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The Yiddish Policemen's Union (2007)

by Michael Chabon

Other authors: See the other authors section.

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10,163417672 (3.8)620
In a world in which Alaska, rather than Israel, has become the homeland for the Jews following World War II, Detective Meyer Landsman and his half-Tlingit partner Berko investigate the death of a heroin-addled chess prodigy.
  1. 151
    The Amazing Adventures of Kavalier and Clay by Michael Chabon (Pagemistress)
  2. 102
    The City & The City by China Miéville (grizzly.anderson, kaipakartik)
    grizzly.anderson: Both are police procedural mysteries set in slightly alternate worlds.
    kaipakartik: Both are detective tales in alternate settings
  3. 51
    The Man in the High Castle by Philip K. Dick (AlanPoulter)
    AlanPoulter: Both are alternate histories set in a USA changed by World War Two.
  4. 41
    The Plot Against America by Philip Roth (ljbwell)
    ljbwell: Alternate history based in the US where WWII has had a different outcome.
  5. 20
    Finch by Jeff VanderMeer (kaipakartik)
    kaipakartik: Detective tales set in a fast deteriorating city
  6. 20
    The Last Policeman by Ben H. Winters (EerierIdyllMeme)
    EerierIdyllMeme: Noir mysteries exploring interesting hypothetical settings with ticking timers.
  7. 43
    The Thin Man by Dashiell Hammett (Pagemistress)
  8. 21
    Farthing by Jo Walton (BeckyJP)
  9. 32
    The Long Goodbye by Raymond Chandler (melmore)
    melmore: Another book with a detective protagonist attempting to come to terms with his life and his relationships.
  10. 00
    The Ministry of Special Cases by Nathan Englander (hairball)
    hairball: While one is an alternative history and the other is based around historical fact (Argentina's disappeared), they have a similar flavor to them.
  11. 00
    Reservation Blues by Sherman Alexie (PghDragonMan)
    PghDragonMan: Both deal with ethnic conflict and searching for identity.

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» See also 620 mentions

English (404)  French (4)  Dutch (3)  Spanish (2)  Italian (2)  Catalan (1)  Danish (1)  All languages (417)
Showing 1-5 of 404 (next | show all)
This is the sort of book that only Chabon could have written. An exemplar of the Noir genre (probably the best of its class for the past several years) -- Sitka, Alaska is a dark place, inhabited by a plethora of morally gray characters and equally gray bureaucracy. Meyer Landsman is a man on the edge of life, struggling with alcoholism; emotionally dependent on being a police officer, but too emotionally broken to consistently be a good one.

Added to the mixture is a generous helping of Jewish culture, Yiddish language and a not entirely kind treatment of the relationship between spiritual beliefs and good deeds.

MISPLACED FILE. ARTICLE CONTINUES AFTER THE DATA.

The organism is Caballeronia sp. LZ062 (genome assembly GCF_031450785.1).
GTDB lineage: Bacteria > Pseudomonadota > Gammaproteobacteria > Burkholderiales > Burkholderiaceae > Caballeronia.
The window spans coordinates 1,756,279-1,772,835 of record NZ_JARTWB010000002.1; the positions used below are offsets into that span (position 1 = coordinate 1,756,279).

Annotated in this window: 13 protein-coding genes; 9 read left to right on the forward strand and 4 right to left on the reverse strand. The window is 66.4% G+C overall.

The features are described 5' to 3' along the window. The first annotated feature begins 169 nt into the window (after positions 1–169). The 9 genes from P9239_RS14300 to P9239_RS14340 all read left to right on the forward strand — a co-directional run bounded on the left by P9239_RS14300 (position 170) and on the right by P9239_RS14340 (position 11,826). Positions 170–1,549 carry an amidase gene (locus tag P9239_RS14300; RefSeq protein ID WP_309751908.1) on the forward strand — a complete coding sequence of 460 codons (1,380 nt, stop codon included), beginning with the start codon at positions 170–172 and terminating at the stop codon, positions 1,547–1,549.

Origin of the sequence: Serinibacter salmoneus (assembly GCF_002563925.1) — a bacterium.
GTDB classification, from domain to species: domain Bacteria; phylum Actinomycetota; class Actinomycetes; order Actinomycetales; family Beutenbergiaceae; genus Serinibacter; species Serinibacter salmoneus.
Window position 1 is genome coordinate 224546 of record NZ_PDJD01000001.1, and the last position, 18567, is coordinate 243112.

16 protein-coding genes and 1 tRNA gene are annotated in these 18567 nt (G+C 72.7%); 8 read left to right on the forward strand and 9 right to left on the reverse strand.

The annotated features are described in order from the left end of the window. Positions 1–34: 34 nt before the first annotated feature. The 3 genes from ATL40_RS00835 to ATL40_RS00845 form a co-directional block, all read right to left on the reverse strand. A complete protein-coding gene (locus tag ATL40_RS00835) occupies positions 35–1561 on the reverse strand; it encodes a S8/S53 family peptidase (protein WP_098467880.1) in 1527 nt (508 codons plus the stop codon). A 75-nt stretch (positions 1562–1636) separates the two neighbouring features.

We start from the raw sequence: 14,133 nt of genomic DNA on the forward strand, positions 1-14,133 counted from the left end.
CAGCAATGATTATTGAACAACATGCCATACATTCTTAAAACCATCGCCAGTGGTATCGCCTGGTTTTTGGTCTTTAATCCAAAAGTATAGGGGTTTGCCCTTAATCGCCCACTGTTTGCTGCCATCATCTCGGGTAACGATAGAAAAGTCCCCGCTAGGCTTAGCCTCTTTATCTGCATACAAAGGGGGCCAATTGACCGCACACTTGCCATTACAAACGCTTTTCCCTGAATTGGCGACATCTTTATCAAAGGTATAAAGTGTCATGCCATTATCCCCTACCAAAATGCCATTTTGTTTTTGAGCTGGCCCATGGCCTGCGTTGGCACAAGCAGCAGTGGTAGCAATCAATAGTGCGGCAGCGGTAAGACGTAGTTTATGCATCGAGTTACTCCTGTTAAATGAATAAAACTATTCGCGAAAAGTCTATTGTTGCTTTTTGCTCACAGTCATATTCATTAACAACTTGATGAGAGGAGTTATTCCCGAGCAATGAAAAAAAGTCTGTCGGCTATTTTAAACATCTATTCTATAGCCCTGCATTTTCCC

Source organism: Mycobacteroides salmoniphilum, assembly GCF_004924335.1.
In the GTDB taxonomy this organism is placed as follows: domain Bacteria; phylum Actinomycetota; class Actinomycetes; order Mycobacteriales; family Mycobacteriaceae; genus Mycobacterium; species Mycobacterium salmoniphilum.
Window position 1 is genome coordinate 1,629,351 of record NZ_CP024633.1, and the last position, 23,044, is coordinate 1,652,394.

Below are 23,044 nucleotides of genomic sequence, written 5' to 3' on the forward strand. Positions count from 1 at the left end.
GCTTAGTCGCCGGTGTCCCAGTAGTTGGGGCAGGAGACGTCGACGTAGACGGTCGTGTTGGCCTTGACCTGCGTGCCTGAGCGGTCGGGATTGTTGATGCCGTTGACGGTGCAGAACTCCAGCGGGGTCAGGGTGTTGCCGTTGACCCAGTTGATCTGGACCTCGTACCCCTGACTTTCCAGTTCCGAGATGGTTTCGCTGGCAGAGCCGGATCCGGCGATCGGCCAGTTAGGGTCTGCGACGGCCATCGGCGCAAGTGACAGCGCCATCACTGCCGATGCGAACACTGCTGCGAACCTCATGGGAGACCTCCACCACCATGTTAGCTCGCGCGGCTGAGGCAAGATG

Much has been noted about how, although set in Alaska, _Union_ points a critical eye to the non-alternate history Jewish settlements in Israel, which, while true, is incidental to the greatness of the book.

One point of criticism: I am not sure how approachable this book would be to a non-Jewish reader. I was highly critical about the pre-existing amount of culture knowledge needed for _Oscar Wao_, and by comparison there is more foreign language and far more cultural and religious references in _Union_. ( )
  settingshadow | Aug 19, 2023 |
This would have been a lot easier to read if there was a good yiddish & hebrew online dictionary. ( )
  blueskygreentrees | Jul 30, 2023 |
Some of the most fun I've had a in a while was had while reading this book. The detective noir plot keeps pulling you along, although I got hooked on the characters and the fictional Alaskan Jewish district which you get to know so well. So much wry and dark humor, so much laugh-out-loud dialog, so much inner life...yes, these are the people who gave the world the Marx Brothers and Leonard Cohen. I can't wait to read more by Chabon. ( )
  grahzny | Jul 17, 2023 |
Rereading, 6/22/2013. (Has it been 6 years? Wow.) There's a moment where Landsman tries to speak American without an accent, and it made me think of my grandfather's new york jewish cadence, and in that moment I remembered that he's gone and so is much of his world.

I think I like it even more on reread, though I'm not sure it'll upset Kavalier and Clay as my favorite Chabon book. My yiddish vocabulary has grown, if only a little---I really appreciated all the plays and metaphors on "faygele," dancing lightly around the word itself but never saying it. I desperately want the dead man and Landsman's sister to survive; I have to remind myself again and again that their fates were known from the first pages, and I grieve them all over again.